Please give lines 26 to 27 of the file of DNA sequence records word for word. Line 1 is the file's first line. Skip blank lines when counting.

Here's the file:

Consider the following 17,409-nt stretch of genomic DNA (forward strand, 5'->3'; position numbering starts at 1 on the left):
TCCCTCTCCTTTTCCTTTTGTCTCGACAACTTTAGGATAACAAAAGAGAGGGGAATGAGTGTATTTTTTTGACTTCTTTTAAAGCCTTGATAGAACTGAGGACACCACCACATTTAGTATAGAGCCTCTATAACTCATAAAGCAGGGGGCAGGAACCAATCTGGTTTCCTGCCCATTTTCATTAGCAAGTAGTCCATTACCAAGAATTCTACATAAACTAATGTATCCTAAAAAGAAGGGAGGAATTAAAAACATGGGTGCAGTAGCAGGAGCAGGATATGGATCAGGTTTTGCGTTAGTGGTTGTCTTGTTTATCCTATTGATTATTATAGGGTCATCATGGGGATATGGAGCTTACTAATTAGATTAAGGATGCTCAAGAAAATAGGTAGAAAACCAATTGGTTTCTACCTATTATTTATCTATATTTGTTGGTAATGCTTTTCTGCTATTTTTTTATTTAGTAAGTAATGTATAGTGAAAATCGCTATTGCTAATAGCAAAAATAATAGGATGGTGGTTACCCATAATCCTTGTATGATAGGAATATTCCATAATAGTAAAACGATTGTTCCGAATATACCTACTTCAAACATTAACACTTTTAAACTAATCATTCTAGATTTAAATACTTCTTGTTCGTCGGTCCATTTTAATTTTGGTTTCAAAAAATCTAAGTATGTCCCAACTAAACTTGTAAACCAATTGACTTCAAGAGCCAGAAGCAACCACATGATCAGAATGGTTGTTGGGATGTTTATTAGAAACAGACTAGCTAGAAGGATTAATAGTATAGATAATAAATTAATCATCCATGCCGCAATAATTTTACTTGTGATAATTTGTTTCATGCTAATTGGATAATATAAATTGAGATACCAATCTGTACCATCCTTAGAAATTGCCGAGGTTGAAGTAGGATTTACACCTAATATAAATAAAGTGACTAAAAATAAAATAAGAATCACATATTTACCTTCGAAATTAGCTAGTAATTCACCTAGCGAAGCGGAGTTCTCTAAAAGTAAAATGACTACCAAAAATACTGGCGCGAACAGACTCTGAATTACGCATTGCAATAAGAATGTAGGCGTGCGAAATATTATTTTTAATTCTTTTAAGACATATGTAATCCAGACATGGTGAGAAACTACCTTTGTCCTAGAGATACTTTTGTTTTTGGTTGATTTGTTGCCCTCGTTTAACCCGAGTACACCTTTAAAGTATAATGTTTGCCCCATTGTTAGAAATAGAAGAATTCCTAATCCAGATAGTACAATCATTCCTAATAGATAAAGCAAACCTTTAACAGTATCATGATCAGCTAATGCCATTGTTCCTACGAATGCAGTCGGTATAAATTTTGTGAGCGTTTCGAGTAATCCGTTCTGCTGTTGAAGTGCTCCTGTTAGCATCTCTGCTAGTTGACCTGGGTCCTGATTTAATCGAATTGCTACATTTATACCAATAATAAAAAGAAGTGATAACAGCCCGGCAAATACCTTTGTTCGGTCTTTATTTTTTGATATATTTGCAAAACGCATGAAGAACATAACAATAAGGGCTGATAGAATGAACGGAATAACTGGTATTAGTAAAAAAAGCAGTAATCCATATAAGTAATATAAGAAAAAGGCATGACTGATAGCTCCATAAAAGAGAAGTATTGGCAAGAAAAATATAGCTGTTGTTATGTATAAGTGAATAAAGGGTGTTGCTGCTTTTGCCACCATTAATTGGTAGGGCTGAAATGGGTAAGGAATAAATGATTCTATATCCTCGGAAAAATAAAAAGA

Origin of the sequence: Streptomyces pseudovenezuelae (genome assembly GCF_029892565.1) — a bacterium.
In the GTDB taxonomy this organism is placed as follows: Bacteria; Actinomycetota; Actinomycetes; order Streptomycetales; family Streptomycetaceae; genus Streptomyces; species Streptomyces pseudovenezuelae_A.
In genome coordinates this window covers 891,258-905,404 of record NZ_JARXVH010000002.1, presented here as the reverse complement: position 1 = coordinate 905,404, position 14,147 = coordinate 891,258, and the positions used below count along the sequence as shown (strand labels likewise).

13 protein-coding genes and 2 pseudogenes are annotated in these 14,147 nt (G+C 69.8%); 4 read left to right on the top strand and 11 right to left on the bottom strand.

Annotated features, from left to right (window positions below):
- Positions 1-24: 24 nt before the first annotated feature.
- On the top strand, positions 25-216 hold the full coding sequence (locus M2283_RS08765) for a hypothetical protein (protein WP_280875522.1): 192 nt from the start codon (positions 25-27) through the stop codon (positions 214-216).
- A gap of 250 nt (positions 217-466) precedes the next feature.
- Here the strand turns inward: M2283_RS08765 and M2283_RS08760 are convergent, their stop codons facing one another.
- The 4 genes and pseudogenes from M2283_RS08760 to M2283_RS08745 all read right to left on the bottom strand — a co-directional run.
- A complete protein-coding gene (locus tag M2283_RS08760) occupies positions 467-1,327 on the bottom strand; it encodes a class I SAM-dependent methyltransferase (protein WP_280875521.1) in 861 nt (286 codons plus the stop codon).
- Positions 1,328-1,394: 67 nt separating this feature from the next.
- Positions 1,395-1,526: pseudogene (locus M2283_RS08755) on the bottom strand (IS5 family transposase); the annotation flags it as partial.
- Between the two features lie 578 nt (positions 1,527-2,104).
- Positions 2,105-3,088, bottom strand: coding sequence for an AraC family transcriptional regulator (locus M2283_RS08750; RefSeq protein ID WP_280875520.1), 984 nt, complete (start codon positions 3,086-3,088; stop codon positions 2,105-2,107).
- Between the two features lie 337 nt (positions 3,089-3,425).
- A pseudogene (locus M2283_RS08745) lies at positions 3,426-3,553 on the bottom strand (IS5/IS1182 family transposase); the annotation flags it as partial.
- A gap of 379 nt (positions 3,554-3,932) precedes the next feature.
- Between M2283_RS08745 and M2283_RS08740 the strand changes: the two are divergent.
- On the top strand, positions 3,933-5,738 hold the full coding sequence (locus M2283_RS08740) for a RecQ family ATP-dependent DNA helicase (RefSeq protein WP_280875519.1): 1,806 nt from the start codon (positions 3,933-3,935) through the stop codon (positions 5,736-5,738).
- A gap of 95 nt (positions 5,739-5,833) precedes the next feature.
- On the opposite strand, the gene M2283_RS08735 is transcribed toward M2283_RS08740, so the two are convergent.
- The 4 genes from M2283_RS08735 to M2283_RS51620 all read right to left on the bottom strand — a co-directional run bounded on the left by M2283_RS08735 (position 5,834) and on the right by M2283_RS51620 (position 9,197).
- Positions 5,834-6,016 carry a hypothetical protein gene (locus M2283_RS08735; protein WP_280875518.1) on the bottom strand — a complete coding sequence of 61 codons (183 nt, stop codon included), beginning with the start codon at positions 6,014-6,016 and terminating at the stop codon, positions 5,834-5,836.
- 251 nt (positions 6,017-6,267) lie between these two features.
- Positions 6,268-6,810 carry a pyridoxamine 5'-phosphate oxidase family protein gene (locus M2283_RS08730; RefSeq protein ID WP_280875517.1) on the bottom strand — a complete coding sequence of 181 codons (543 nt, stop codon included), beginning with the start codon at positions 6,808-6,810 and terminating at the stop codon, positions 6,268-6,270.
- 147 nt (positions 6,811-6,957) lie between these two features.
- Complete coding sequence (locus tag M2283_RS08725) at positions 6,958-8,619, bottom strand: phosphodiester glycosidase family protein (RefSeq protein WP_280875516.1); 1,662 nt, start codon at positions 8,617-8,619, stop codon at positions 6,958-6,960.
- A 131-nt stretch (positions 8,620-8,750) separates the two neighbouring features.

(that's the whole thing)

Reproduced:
- Positions 5,834-6,016 carry a hypothetical protein gene (locus M2283_RS08735; protein WP_280875518.1) on the bottom strand — a complete coding sequence of 61 codons (183 nt, stop codon included), beginning with the start codon at positions 6,014-6,016 and terminating at the stop codon, positions 5,834-5,836.
- 251 nt (positions 6,017-6,267) lie between these two features.